Beautiful  two-story corner lot home with numerous upgrades. Large five bedroom, three bath home with an additional 300 sq. ft. of permitted enclosed patio.  On the lower level is one bedroom and adjacent bathroom, which could also be a den/office/TV room; a carpeted living room with a fireplace, formal dining room; and a totally remodeled kitchen with granite countertops with a large island with cabinets. The kitchen has a garden window over the sink. Formal dining room overlooks the backyard. The family room opens to a covered patio with a wet bar. The living room opens to a permitted 300 sq. ft enclosed patio which could be used as a very large extra family room.  The upper level has a master suite with a fireplace, bathroom with dual sinks and granite countertops, and a jetted bathtub, plus three other bedrooms, one of which is converted into two walk-in closets by Closet World.   Extra-large two-car garage with storage cabinets, laundry in garage. Direct access to the garage from the family room. Crown moldings throughout the house and also recessed lights. Roof and solar systems  are fully paid for and are less than three years old. Rain Soft Water Softener System is installed in the garage area. Central Air/Heat, appliances, front sprinklers, laundry in garage.  COME SEE! Call open house broker for more information.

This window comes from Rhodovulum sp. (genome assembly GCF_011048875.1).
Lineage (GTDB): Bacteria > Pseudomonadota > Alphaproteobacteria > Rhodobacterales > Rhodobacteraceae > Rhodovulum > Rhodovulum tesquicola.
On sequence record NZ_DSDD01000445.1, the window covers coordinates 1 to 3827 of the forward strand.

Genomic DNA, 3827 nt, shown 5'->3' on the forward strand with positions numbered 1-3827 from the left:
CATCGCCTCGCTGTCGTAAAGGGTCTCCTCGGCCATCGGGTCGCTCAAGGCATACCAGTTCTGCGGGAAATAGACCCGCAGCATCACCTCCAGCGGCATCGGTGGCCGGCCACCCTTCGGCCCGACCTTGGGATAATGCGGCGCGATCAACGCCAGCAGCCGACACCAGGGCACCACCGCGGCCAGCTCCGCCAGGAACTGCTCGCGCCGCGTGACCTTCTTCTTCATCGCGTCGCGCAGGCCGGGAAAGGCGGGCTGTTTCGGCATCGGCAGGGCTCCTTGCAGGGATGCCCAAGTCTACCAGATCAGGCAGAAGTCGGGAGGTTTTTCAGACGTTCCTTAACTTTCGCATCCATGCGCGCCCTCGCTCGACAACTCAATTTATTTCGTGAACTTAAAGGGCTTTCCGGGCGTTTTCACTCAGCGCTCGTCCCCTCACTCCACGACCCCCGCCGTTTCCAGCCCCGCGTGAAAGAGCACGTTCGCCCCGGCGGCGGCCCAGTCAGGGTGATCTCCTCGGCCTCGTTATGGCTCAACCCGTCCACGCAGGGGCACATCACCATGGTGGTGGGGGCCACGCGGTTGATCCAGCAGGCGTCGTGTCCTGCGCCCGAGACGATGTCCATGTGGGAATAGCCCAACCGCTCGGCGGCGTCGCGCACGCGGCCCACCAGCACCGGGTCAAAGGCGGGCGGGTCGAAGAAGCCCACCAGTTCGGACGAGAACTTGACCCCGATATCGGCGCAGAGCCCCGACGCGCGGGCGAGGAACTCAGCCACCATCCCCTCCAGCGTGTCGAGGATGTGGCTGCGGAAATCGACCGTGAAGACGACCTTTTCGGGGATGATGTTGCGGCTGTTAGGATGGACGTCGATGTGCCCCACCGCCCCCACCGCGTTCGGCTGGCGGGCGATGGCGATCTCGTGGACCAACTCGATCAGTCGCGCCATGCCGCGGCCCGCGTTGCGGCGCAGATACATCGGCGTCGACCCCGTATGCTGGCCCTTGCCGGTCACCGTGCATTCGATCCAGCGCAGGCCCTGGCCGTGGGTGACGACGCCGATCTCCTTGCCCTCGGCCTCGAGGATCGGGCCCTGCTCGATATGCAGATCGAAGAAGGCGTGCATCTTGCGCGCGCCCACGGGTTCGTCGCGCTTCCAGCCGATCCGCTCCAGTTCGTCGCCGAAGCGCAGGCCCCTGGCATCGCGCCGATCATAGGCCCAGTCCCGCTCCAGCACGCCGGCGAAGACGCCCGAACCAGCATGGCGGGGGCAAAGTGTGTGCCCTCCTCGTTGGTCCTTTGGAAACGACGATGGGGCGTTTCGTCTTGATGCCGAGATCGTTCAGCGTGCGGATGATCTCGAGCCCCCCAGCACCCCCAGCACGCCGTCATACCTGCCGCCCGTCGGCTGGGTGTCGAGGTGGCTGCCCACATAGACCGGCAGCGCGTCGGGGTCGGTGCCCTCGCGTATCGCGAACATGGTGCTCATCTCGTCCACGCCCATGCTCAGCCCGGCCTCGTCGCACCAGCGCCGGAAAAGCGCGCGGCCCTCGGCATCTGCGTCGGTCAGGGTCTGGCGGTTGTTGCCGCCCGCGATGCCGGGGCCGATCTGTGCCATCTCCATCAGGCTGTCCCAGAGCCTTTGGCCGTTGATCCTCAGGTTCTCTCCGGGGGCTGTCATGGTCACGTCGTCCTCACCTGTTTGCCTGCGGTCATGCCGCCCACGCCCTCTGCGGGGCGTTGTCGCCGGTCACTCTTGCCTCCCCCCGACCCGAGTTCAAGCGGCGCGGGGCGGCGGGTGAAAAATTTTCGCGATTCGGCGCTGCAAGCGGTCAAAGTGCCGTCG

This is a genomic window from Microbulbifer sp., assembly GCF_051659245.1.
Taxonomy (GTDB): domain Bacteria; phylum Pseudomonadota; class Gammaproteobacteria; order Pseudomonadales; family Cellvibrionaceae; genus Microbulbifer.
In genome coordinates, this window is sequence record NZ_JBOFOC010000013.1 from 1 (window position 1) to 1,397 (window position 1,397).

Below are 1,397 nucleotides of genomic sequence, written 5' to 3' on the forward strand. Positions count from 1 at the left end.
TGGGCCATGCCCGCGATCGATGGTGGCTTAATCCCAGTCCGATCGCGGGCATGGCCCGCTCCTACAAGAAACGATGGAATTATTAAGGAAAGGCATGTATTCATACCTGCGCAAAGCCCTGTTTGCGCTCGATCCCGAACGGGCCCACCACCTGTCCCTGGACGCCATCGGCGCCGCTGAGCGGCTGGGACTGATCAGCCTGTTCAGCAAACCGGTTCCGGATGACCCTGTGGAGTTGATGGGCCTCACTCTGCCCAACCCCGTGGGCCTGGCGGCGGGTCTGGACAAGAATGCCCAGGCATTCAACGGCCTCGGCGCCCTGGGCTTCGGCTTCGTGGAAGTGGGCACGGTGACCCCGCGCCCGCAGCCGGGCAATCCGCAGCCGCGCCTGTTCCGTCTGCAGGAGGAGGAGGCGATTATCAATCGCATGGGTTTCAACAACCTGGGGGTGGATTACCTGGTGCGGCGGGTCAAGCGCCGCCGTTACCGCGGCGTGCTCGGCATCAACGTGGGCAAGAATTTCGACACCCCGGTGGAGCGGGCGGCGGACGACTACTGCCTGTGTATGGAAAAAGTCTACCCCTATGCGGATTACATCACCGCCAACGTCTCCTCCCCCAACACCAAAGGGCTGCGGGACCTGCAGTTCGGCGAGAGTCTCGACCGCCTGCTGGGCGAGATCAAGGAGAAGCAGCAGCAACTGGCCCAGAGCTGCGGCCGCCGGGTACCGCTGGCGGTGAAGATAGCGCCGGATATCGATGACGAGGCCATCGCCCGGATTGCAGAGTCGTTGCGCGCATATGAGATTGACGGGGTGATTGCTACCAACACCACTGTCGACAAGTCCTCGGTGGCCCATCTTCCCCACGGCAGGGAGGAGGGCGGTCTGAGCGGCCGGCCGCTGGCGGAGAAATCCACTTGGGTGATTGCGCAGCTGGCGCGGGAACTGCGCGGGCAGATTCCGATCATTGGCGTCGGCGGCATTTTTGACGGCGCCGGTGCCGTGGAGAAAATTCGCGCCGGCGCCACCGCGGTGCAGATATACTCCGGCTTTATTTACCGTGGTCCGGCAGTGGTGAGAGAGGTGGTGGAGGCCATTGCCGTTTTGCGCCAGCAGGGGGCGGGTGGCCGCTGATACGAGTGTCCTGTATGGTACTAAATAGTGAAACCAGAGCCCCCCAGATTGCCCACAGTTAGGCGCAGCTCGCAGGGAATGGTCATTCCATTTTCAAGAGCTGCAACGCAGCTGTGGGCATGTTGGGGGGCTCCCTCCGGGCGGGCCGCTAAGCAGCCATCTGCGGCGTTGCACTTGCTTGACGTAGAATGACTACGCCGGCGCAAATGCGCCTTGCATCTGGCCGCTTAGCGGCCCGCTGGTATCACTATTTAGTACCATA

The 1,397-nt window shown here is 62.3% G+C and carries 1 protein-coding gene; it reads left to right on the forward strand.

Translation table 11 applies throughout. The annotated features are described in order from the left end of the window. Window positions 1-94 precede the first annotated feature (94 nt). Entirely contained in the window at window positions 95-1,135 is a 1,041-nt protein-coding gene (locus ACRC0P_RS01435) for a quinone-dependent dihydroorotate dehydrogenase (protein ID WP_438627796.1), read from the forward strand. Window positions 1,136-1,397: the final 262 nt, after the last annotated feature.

NOTE:  Sold---for all cash.

3400 Julian Ave
Living room


Front entry hall



Family Room addition








Julia Huntsman, REALTOR, Broker | www.juliahuntsman.com | 562-896-2609 | California Lic. #01188996


MLS #PW21255218; Listing Brkr El Dorado Realty SoCal.



The Preliminary Title Report is a Must Read During Your Escrow

If you are in escrow for a California residential property that you're buying, and if you don't know it already, there are lots of documents to read, understand and sign--within a deadline no less.  It's a lot to comprehend at once, especially since, unless you have acquired properties within a recent one or two year span, you don't see these documents more than once every few years at the most, if ever.  Transaction confusion and anxiety can be at least partially reduced by building up familiarity with some basics in advance of actually being in escrow.